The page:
Why do some outsiders want to make other outsiders feel like outsiders?
#3. Comic Books
Comic fans are ruthless. The instant you say something about a character or storyline that they disagree with, they immediately do their very best to exclude you from the community. Girls get it the worst — a girl can’t wear an Aquaman T-shirt to any kind of nerdy gathering without getting accused of not being a true fan (whatever the hell that means) and being grilled with Aquaman trivia questions that no human being should be able to answer. (The correct answer to “If you’re such a big fan, then in what issue of Aquaman did we learn the name of Aquaman’s father?” is “Fuck you — Arthur, Prince of the Sea, belongs to everyone.”)
“To Kill a Sparrow” (by CIR
“To Kill a Sparrow” is a short film revealing the plight of woman in Afghanistan who are imprisoned for so-called “moral crimes”: running away from forced marriages or domestic abuse, or falling in love and marrying against a father’s wishes. “Sparrow” tells the story of Soheila and her lover Niaz, who are sentenced to prison for daring to live together as a couple. Soheila is defying her father’s order to marry a much older man. If Soheila persists in refusing to submit to the arranged marriage, her father and brother say they will kill her “even if she moves to America.”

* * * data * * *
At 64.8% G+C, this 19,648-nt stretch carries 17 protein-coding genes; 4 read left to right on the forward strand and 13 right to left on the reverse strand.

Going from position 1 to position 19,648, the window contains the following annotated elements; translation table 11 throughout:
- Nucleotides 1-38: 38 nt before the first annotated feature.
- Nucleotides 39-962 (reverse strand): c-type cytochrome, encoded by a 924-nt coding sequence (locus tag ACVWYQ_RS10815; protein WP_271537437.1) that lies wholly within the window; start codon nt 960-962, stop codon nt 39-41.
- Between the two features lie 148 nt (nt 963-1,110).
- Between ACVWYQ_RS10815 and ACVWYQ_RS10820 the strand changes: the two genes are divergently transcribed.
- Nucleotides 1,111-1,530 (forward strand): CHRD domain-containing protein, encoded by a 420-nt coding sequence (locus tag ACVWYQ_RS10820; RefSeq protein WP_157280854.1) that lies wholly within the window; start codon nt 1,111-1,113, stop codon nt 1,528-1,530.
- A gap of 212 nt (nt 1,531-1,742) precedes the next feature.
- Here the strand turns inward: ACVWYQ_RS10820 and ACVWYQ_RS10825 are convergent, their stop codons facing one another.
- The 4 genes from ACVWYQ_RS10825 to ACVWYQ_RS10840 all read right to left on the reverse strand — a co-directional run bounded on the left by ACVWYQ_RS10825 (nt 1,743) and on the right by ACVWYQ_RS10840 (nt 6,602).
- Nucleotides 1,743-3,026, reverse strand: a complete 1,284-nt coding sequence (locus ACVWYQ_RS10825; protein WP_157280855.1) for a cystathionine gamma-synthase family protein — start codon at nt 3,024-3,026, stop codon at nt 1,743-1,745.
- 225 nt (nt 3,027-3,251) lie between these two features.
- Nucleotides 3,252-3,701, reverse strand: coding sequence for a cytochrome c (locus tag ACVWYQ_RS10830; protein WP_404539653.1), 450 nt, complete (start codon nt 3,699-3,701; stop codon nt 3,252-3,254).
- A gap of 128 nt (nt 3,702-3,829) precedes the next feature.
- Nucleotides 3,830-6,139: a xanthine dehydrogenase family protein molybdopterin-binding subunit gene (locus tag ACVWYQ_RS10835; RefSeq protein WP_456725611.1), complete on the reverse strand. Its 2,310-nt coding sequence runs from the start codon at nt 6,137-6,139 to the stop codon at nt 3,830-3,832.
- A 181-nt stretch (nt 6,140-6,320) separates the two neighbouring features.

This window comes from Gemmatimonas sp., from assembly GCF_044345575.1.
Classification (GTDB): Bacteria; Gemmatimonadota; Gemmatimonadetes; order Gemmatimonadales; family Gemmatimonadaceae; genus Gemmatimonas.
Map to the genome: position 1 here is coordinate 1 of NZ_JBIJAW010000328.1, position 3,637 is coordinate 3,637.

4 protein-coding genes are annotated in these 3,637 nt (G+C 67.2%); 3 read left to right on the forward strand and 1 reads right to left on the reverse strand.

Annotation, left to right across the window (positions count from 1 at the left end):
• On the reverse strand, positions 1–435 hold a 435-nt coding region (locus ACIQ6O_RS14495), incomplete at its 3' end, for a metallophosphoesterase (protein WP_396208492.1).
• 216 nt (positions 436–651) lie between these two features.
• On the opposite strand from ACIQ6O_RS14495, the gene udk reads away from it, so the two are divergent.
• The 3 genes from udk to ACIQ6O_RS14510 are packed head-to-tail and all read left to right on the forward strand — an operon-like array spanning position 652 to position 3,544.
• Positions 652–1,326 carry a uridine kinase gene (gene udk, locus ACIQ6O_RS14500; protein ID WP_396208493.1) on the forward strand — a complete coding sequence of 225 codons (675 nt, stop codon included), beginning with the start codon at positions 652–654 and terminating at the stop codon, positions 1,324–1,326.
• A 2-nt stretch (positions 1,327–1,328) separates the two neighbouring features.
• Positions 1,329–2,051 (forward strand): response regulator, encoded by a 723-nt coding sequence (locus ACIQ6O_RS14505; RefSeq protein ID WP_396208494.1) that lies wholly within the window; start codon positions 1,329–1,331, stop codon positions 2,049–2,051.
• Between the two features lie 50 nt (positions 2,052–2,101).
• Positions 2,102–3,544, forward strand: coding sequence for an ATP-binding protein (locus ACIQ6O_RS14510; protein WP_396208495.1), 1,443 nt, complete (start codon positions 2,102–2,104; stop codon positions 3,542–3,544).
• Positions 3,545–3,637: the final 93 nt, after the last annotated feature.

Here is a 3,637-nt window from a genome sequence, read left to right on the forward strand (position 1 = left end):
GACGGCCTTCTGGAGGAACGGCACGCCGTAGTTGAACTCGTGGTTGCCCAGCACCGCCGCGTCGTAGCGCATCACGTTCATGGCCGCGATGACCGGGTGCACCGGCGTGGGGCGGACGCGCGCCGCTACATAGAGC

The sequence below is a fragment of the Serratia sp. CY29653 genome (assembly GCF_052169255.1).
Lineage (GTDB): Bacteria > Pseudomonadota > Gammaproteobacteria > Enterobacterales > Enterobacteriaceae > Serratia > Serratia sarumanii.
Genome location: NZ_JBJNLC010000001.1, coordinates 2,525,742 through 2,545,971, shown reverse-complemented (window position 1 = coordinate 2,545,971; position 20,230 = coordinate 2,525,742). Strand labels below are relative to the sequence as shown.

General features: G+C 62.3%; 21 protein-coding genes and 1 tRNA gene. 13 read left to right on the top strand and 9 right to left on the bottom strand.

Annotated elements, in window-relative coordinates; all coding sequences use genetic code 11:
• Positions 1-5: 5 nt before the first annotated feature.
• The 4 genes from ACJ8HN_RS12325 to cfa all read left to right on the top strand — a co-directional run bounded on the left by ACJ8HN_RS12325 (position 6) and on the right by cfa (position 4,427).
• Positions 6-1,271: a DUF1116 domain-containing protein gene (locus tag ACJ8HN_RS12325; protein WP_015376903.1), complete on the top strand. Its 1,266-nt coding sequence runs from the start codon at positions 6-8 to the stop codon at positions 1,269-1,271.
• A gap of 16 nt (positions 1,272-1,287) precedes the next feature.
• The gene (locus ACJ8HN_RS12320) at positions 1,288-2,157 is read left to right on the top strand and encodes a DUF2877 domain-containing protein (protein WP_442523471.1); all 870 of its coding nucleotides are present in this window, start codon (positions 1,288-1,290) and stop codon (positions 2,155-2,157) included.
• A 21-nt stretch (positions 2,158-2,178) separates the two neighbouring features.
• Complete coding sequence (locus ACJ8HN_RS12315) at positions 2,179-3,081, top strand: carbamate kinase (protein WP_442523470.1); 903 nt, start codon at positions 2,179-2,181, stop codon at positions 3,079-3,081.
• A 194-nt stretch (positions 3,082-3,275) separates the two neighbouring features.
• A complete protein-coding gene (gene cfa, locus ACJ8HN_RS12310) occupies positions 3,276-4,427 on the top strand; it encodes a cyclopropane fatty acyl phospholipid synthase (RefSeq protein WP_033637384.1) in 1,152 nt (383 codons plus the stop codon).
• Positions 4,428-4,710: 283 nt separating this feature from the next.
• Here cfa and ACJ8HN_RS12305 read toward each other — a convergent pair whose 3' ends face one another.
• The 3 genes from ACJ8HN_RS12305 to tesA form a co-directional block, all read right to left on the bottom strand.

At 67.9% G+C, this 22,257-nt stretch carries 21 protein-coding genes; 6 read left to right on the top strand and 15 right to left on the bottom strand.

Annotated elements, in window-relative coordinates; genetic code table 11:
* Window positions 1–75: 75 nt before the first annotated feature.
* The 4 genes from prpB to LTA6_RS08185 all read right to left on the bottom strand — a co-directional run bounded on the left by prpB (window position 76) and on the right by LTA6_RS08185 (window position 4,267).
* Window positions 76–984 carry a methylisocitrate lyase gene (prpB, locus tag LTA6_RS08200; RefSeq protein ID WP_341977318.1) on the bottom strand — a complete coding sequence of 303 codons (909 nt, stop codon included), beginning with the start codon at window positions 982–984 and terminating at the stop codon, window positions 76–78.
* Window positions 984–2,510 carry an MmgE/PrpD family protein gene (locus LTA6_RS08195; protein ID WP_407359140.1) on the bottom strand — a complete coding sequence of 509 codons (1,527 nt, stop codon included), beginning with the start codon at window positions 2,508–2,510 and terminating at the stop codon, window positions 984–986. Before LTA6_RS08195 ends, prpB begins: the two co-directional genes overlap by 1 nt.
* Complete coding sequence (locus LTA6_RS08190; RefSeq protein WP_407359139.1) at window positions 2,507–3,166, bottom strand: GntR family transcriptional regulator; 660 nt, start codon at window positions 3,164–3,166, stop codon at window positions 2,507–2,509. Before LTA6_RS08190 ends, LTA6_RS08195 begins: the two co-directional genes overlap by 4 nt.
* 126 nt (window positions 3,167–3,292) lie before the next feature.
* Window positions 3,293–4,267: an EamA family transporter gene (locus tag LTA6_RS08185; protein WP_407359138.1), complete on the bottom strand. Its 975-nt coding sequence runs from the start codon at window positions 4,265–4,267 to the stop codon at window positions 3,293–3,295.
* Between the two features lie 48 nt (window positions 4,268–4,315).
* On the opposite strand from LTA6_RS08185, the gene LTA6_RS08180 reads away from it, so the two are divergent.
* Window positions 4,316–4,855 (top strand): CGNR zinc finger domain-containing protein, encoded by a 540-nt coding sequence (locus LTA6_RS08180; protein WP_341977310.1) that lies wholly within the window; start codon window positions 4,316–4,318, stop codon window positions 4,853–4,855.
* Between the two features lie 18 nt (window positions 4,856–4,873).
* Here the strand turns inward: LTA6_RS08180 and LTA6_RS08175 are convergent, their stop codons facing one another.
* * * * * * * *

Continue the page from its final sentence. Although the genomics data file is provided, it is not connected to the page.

Rodarte Spring 2012
It is not only information that they need - in this Age of Fact, information often dominates their attention and overwhelms their capacities to assimilate it. It is not only the skills of reason that
they need - although their struggles to acquire these often exhaust their limited moral energy.
What they need, and what they feel they need, is a quality of mind that will help them to use information and to develop reason in order to achieve lucid summations of what is going on in
the world and of what may be happening within themselves. It is this quality, I am going to contend, that journalists and scholars, artists and publics, scientists and editors are coming to
expect of what may be called the sociological imagination.